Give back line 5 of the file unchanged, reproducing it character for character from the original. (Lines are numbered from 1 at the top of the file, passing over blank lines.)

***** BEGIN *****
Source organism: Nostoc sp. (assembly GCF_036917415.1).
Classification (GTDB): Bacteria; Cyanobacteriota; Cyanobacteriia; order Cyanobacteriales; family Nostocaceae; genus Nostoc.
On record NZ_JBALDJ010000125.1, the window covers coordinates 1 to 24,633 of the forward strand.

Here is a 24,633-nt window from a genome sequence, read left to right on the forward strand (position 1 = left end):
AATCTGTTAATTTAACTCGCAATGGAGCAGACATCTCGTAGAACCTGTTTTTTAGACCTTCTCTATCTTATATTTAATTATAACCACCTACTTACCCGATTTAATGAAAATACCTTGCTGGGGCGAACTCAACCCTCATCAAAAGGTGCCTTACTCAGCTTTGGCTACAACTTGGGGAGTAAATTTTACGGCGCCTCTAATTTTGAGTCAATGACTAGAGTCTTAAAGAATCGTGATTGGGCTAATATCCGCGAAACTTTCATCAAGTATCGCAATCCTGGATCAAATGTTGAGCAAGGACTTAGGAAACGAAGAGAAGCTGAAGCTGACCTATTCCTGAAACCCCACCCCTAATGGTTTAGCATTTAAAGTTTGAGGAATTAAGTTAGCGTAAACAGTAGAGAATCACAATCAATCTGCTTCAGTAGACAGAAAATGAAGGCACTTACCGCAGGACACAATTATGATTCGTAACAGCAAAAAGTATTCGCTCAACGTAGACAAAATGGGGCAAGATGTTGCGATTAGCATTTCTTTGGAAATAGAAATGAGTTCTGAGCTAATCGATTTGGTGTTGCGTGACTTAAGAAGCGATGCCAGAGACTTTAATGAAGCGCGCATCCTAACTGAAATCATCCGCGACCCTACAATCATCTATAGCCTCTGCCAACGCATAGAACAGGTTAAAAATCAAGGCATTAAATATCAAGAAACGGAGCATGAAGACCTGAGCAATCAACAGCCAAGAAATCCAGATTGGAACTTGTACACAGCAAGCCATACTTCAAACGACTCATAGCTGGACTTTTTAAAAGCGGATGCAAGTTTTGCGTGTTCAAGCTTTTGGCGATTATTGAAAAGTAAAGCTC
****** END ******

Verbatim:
AATCTGTTAATTTAACTCGCAATGGAGCAGACATCTCGTAGAACCTGTTTTTTAGACCTTCTCTATCTTATATTTAATTATAACCACCTACTTACCCGATTTAATGAAAATACCTTGCTGGGGCGAACTCAACCCTCATCAAAAGGTGCCTTACTCAGCTTTGGCTACAACTTGGGGAGTAAATTTTACGGCGCCTCTAATTTTGAGTCAATGACTAGAGTCTTAAAGAATCGTGATTGGGCTAATATCCGCGAAACTTTCATCAAGTATCGCAATCCTGGATCAAATGTTGAGCAAGGACTTAGGAAACGAAGAGAAGCTGAAGCTGACCTATTCCTGAAACCCCACCCCTAATGGTTTAGCATTTAAAGTTTGAGGAATTAAGTTAGCGTAAACAGTAGAGAATCACAATCAATCTGCTTCAGTAGACAGAAAATGAAGGCACTTACCGCAGGACACAATTATGATTCGTAACAGCAAAAAGTATTCGCTCAACGTAGACAAAATGGGGCAAGATGTTGCGATTAGCATTTCTTTGGAAATAGAAATGAGTTCTGAGCTAATCGATTTGGTGTTGCGTGACTTAAGAAGCGATGCCAGAGACTTTAATGAAGCGCGCATCCTAACTGAAATCATCCGCGACCCTACAATCATCTATAGCCTCTGCCAACGCATAGAACAGGTTAAAAATCAAGGCATTAAATATCAAGAAACGGAGCATGAAGACCTGAGCAATCAACAGCCAAGAAATCCAGATTGGAACTTGTACACAGCAAGCCATACTTCAAACGACTCATAGCTGGACTTTTTAAAAGCGGATGCAAGTTTTGCGTGTTCAAGCTTTTGGCGATTATTGAAAAGTAAAGCTC